Rents in N.H., Concord keep going up as apartments get harder to find

  • NH Houseinf Finance Authority—Courtesy

  • NH Houseinf Finance Authority—Courtesy

  • ">

    A "for rent" sign is seen outside a home on Washington Street in Concord on Wednesday, July 12, 2017. (ELIZABETH FRANTZ / Monitor staff) ELIZABETH FRANTZ

Monitor staff
Published: 7/18/2019 3:44:37 PM

A new analysis of rental housing in New Hampshire has found that the tight, expensive market continues to get tighter and more expensive.

“Our 2019 survey ... found that for the sixth year in a row, rents have increased,” says the report from the New Hampshire Housing Finance Authority. The statewide median gross rent for two-bedroom units was $1,347 including utilities, an increase of more than 20% in the past five years.

Rents are most expensive in the southern parts of the state and the Seacoast, but they’re rising just as fast in central New Hampshire.

In Concord, the median gross rent – meaning that half of the surveyed two-bedroom apartments were cheaper and half were more expensive – was $1,262, while in Merrimack County as a whole it was $1,206. Both of those figures are about 20% higher than they were five years ago.

The report is based on UNH Survey Center data of “more than 23,000” unsubsidized (market rate) rental housing units around the state, which is roughly 15% of the total number of units in New Hampshire.

It found that the vacancy rate for two-bedroom units, by far the most common size, is incredibly low – less than 1%. The national vacancy rate is 7% and the rate throughout the whole Northeast is 5%, which is generally considered a sign that supply and demand are balanced, the report said.

Concord had a vacancy rate of 1.4% for two-bedroom apartments.

None of this is news to officials, either local or statewide. Laws encouraging so-called in-law apartments have been passed in hopes of creating more units in existing buildings, and the state is looking into whether to allow “tiny homes” to be built as another alternative.

The 2018 report to the Concord City Council from Deputy City Manager Carlos Baia and Economic Development Director Suzi Pegg, noted that only 12 market-rate studio apartments opened in the city last year, plus 18 assisted-living units.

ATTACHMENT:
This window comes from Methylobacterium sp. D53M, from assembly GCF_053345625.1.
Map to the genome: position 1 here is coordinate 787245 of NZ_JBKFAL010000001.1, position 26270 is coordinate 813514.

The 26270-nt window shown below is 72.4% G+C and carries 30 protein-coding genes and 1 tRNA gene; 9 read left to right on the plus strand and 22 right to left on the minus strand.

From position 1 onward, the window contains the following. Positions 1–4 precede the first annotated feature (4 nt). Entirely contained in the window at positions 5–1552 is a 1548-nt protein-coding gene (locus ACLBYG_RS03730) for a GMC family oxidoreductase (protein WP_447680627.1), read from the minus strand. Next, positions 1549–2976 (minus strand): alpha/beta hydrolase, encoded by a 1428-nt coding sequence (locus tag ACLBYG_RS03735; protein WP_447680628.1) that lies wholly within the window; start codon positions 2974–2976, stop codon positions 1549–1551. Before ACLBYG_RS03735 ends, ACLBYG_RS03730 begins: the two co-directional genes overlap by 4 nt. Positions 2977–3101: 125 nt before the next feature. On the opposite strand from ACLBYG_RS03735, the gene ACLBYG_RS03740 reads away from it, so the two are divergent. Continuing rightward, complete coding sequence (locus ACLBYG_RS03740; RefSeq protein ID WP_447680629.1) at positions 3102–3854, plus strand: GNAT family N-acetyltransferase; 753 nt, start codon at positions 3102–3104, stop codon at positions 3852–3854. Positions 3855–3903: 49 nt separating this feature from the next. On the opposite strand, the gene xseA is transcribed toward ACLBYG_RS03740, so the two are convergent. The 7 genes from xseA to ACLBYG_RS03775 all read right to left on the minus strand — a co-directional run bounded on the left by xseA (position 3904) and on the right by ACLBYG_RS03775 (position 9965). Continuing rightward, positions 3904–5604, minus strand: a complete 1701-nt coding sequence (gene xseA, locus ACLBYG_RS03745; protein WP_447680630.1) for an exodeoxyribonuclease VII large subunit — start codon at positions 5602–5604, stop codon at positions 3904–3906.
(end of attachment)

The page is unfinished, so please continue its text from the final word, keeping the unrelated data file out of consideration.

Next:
“This pace demonstrated a slight increase over 2017 yet the level of new construction has not appeared to keep pace with demand,” it noted.

The report to the City Council does end on an optimistic note: “Over the last year, an increasing number of developers (both local and from out of state) have expressed interest in Concord to either renovate existing multifamily dwellings or construct new facilities. ... If all the projects that are currently in the due diligence or conceptual phase for housing are developed, Concord could see significant growth in its housing inventory over the next 24 months.”

These plans include 125 apartments aimed for the former Employment Security building on South Main Street and 54 units in a former Penacook tannery, although both of those still face financing issues.

The statewide report from the Housing Financing Authority is less sanguine that future growth will solve the problem.

“Households continue to rent because there’s a scarcity of affordable homes to buy (those priced at $300,000 or below). There is recognition within both the public and private sectors of the state that to sustain New Hampshire’s healthy economy, additional housing is needed to support our housing needs ... While there has been some increase in the construction of new rental housing in the past few years, many of these units tend be on the higher end of the market,” it said.

By one estimate, New Hampshire needs 26,000 more affordable housing units to meet current demand.

Construction of new housing all kinds is facing obstacles including zoning restrictions imposed when concern about over-construction was rampant as well as a shortage of workers in the construction industry. Another issue is demographic change: Because families are much smaller than they were in past decades, the same number of people need more housing units than they once did.

The NHHFA report can be read online at

(David Brooks can be reached at 369-3313 or or on Twitter @GraniteGeek.)

David Brooks bio photo

David Brooks is a reporter and the writer of the sci/tech column Granite Geek and blog, as well as moderator of Science Cafe Concord events. After obtaining a bachelor’s degree in mathematics he became a newspaperman, working in Virginia and Tennessee before spending 28 years at the Nashua Telegraph . He joined the Monitor in 2015.

Concord Monitor Office

1 Monitor Drive
Concord,NH 03301


© 2021 Concord Monitor
Terms & Conditions - Privacy Policy